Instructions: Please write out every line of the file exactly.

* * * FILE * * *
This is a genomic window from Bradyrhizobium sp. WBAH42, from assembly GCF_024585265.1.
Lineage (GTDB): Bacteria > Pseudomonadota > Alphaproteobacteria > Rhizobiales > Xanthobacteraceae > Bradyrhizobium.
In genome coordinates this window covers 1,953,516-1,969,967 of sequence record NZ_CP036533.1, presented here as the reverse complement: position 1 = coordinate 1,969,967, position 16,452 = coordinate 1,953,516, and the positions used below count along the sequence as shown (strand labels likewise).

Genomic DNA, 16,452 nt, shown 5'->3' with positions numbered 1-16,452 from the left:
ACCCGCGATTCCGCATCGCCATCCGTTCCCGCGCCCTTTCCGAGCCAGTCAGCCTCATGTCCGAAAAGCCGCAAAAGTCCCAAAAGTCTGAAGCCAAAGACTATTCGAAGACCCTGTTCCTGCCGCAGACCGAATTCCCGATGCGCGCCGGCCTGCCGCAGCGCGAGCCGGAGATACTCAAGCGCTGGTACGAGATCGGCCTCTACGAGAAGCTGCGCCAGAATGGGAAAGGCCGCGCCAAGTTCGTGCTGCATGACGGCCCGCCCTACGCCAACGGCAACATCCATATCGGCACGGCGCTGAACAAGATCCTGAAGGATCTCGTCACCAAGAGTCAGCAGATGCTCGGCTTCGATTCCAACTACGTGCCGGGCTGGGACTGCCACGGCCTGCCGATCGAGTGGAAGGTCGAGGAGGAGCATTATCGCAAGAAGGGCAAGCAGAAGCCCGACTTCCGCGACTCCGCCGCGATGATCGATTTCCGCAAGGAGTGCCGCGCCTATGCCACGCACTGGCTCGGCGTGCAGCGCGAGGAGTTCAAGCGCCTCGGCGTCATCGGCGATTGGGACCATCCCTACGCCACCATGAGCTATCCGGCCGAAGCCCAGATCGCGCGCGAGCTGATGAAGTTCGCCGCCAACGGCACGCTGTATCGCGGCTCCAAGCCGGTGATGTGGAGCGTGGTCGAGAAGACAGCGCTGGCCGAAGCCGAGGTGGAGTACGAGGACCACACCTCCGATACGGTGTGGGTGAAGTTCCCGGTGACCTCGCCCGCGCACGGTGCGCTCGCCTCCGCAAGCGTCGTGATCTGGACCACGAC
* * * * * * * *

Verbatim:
This is a genomic window from Bradyrhizobium sp. WBAH42, from assembly GCF_024585265.1.
Lineage (GTDB): Bacteria > Pseudomonadota > Alphaproteobacteria > Rhizobiales > Xanthobacteraceae > Bradyrhizobium.
In genome coordinates this window covers 1,953,516-1,969,967 of sequence record NZ_CP036533.1, presented here as the reverse complement: position 1 = coordinate 1,969,967, position 16,452 = coordinate 1,953,516, and the positions used below count along the sequence as shown (strand labels likewise).

Genomic DNA, 16,452 nt, shown 5'->3' with positions numbered 1-16,452 from the left:
ACCCGCGATTCCGCATCGCCATCCGTTCCCGCGCCCTTTCCGAGCCAGTCAGCCTCATGTCCGAAAAGCCGCAAAAGTCCCAAAAGTCTGAAGCCAAAGACTATTCGAAGACCCTGTTCCTGCCGCAGACCGAATTCCCGATGCGCGCCGGCCTGCCGCAGCGCGAGCCGGAGATACTCAAGCGCTGGTACGAGATCGGCCTCTACGAGAAGCTGCGCCAGAATGGGAAAGGCCGCGCCAAGTTCGTGCTGCATGACGGCCCGCCCTACGCCAACGGCAACATCCATATCGGCACGGCGCTGAACAAGATCCTGAAGGATCTCGTCACCAAGAGTCAGCAGATGCTCGGCTTCGATTCCAACTACGTGCCGGGCTGGGACTGCCACGGCCTGCCGATCGAGTGGAAGGTCGAGGAGGAGCATTATCGCAAGAAGGGCAAGCAGAAGCCCGACTTCCGCGACTCCGCCGCGATGATCGATTTCCGCAAGGAGTGCCGCGCCTATGCCACGCACTGGCTCGGCGTGCAGCGCGAGGAGTTCAAGCGCCTCGGCGTCATCGGCGATTGGGACCATCCCTACGCCACCATGAGCTATCCGGCCGAAGCCCAGATCGCGCGCGAGCTGATGAAGTTCGCCGCCAACGGCACGCTGTATCGCGGCTCCAAGCCGGTGATGTGGAGCGTGGTCGAGAAGACAGCGCTGGCCGAAGCCGAGGTGGAGTACGAGGACCACACCTCCGATACGGTGTGGGTGAAGTTCCCGGTGACCTCGCCCGCGCACGGTGCGCTCGCCTCCGCAAGCGTCGTGATCTGGACCACGAC